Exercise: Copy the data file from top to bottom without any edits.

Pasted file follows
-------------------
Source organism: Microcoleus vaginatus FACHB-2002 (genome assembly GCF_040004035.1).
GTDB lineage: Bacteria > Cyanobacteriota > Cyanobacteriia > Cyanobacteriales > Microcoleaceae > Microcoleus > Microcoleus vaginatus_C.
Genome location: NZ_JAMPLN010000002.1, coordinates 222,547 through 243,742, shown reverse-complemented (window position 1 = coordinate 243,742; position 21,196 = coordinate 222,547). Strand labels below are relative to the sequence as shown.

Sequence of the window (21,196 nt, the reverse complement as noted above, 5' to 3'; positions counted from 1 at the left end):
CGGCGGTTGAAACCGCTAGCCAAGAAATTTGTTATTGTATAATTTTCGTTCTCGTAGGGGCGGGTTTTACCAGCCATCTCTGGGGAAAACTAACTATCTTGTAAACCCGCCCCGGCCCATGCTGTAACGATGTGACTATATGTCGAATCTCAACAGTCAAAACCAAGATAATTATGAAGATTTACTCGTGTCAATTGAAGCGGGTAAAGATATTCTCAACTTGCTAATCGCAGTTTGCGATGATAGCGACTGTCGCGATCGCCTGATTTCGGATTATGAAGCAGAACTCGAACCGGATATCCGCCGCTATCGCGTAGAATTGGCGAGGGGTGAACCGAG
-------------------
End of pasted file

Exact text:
Source organism: Microcoleus vaginatus FACHB-2002 (genome assembly GCF_040004035.1).
GTDB lineage: Bacteria > Cyanobacteriota > Cyanobacteriia > Cyanobacteriales > Microcoleaceae > Microcoleus > Microcoleus vaginatus_C.
Genome location: NZ_JAMPLN010000002.1, coordinates 222,547 through 243,742, shown reverse-complemented (window position 1 = coordinate 243,742; position 21,196 = coordinate 222,547). Strand labels below are relative to the sequence as shown.

Sequence of the window (21,196 nt, the reverse complement as noted above, 5' to 3'; positions counted from 1 at the left end):
CGGCGGTTGAAACCGCTAGCCAAGAAATTTGTTATTGTATAATTTTCGTTCTCGTAGGGGCGGGTTTTACCAGCCATCTCTGGGGAAAACTAACTATCTTGTAAACCCGCCCCGGCCCATGCTGTAACGATGTGACTATATGTCGAATCTCAACAGTCAAAACCAAGATAATTATGAAGATTTACTCGTGTCAATTGAAGCGGGTAAAGATATTCTCAACTTGCTAATCGCAGTTTGCGATGATAGCGACTGTCGCGATCGCCTGATTTCGGATTATGAAGCAGAACTCGAACCGGATATCCGCCGCTATCGCGTAGAATTGGCGAGGGGTGAACCGAG